According to Norwegian consultancy group DNV GL report, published on behalf of the Netherlands Ministry of Economic Affairs and Climate “The review of all innovative renewable technologies shows that floating solar PV and aquatic biomass will be sufficiently mature after 2030 to be able to make a significant contribution to the energy supply from the North Sea,”
The DNV GL researchers view floating offshore pv as a technology to complement offshore wind. The solar panels can be placed in the spaces between turbines and connect with their transmission lines. They also expect that approximately 1 MW of offshore floating solar pv will be linked to each offshore wind turbine in the North Sea from 2025 to 2030.
The LCOE of offshore PV systems is currently around €354/MWh but it will decrease and reach somewhere near the price of ground-mounted solar parks. The ground-mounted solar panels in the Netherlands are estimated at €50/MWh in 2030 and €40/MWh in 2050.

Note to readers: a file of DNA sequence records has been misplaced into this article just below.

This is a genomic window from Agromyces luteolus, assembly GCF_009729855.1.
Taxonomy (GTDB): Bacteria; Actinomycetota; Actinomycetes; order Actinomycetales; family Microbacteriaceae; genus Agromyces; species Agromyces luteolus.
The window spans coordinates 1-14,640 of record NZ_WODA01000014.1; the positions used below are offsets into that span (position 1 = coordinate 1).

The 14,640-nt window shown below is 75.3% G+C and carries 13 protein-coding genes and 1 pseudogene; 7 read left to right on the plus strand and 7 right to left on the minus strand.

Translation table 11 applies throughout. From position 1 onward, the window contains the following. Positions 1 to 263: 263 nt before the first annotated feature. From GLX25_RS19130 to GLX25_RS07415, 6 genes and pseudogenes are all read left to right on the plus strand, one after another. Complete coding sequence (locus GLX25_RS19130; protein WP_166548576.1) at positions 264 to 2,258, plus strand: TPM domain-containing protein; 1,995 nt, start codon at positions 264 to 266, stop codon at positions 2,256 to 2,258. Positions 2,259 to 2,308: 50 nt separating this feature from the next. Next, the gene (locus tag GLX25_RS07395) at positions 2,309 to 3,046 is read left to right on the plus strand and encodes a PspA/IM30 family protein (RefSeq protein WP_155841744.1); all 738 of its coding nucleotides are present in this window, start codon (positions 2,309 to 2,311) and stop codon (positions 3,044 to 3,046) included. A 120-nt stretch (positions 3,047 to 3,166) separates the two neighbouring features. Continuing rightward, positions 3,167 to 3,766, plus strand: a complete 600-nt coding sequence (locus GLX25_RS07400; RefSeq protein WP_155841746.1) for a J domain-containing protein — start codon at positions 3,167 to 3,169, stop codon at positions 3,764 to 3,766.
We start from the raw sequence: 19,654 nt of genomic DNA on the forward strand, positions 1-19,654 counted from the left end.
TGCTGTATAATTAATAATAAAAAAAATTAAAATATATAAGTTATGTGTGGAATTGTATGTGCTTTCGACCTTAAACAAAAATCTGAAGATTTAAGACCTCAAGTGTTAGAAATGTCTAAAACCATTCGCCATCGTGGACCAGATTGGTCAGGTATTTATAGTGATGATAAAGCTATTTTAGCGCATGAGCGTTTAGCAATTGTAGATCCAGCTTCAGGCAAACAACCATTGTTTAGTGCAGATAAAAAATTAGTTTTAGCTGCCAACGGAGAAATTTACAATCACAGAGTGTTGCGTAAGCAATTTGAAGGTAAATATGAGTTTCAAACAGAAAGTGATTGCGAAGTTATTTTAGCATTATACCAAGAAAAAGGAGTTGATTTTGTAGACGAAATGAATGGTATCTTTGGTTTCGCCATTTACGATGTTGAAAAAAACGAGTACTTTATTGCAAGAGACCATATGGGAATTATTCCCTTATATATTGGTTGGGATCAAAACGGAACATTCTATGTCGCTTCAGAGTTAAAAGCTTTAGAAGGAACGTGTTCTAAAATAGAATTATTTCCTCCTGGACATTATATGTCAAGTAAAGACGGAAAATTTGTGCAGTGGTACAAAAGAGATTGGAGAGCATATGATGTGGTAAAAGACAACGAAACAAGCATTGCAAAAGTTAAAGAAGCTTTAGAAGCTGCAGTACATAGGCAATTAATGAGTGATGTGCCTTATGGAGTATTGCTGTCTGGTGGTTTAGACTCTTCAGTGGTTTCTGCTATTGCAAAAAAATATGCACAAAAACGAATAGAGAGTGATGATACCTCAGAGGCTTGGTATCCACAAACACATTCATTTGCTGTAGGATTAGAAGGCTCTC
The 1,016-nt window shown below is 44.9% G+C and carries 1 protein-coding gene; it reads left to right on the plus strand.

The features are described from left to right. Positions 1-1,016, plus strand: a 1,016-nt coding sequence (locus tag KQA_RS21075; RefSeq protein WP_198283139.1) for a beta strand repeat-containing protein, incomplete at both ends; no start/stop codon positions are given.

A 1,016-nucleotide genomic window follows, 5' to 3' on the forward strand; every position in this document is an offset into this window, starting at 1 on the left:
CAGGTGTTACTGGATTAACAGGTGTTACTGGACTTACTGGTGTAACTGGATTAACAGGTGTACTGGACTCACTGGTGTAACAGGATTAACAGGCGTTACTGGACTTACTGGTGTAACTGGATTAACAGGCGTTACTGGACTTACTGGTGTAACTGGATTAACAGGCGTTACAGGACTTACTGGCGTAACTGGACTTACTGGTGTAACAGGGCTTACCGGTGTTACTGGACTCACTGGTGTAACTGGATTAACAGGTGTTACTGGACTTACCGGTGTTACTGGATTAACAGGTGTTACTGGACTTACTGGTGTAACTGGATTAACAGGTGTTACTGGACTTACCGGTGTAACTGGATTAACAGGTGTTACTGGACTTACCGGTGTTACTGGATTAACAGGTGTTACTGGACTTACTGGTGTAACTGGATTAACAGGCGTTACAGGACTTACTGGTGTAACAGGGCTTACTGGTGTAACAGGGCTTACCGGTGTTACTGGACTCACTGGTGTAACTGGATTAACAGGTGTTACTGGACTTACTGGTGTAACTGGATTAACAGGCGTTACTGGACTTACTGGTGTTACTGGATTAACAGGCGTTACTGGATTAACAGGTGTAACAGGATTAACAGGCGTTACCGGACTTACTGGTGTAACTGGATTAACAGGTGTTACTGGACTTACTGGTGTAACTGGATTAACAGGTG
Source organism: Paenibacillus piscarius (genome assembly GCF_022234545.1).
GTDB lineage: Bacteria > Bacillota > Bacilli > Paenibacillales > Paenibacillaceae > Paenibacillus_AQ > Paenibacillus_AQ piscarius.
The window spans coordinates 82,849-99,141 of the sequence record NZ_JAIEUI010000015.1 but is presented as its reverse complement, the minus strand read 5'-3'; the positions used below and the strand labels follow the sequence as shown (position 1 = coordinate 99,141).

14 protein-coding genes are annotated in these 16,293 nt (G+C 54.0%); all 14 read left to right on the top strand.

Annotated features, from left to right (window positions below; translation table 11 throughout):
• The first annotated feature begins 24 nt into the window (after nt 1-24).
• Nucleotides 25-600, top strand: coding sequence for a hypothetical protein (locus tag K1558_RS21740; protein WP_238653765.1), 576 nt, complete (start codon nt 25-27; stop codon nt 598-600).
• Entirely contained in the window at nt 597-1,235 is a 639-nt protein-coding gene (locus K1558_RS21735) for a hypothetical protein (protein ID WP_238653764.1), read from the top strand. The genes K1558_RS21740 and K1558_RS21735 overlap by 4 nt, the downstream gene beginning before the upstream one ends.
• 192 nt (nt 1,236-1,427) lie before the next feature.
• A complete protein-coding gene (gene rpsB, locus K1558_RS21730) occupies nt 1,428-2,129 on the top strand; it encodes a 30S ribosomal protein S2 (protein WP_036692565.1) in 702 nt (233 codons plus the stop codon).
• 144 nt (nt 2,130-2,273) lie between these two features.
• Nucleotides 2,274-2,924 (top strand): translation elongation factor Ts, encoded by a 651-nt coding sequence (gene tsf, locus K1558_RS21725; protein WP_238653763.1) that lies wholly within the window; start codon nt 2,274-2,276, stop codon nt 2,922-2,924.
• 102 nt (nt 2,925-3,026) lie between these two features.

Also according to the report, by 2030 and 2050 the north sea could reach the capacity of 100 MW and 500 MW of offshore floating solar pv respectively.
Recently Netherlands has been bustling with the development of utility-scale floating PV systems, projects, and researches. Researches are studying the impact of wind and waves on the performance of floating solar systems. Also recently, scientists from the Utrecht University have claimed offshore PV plants could be more productive than ground-mounted arrays after running a simulation comparing a North Sea project to a conventional system at the Utrecht Photovoltaic Outdoor Test field.
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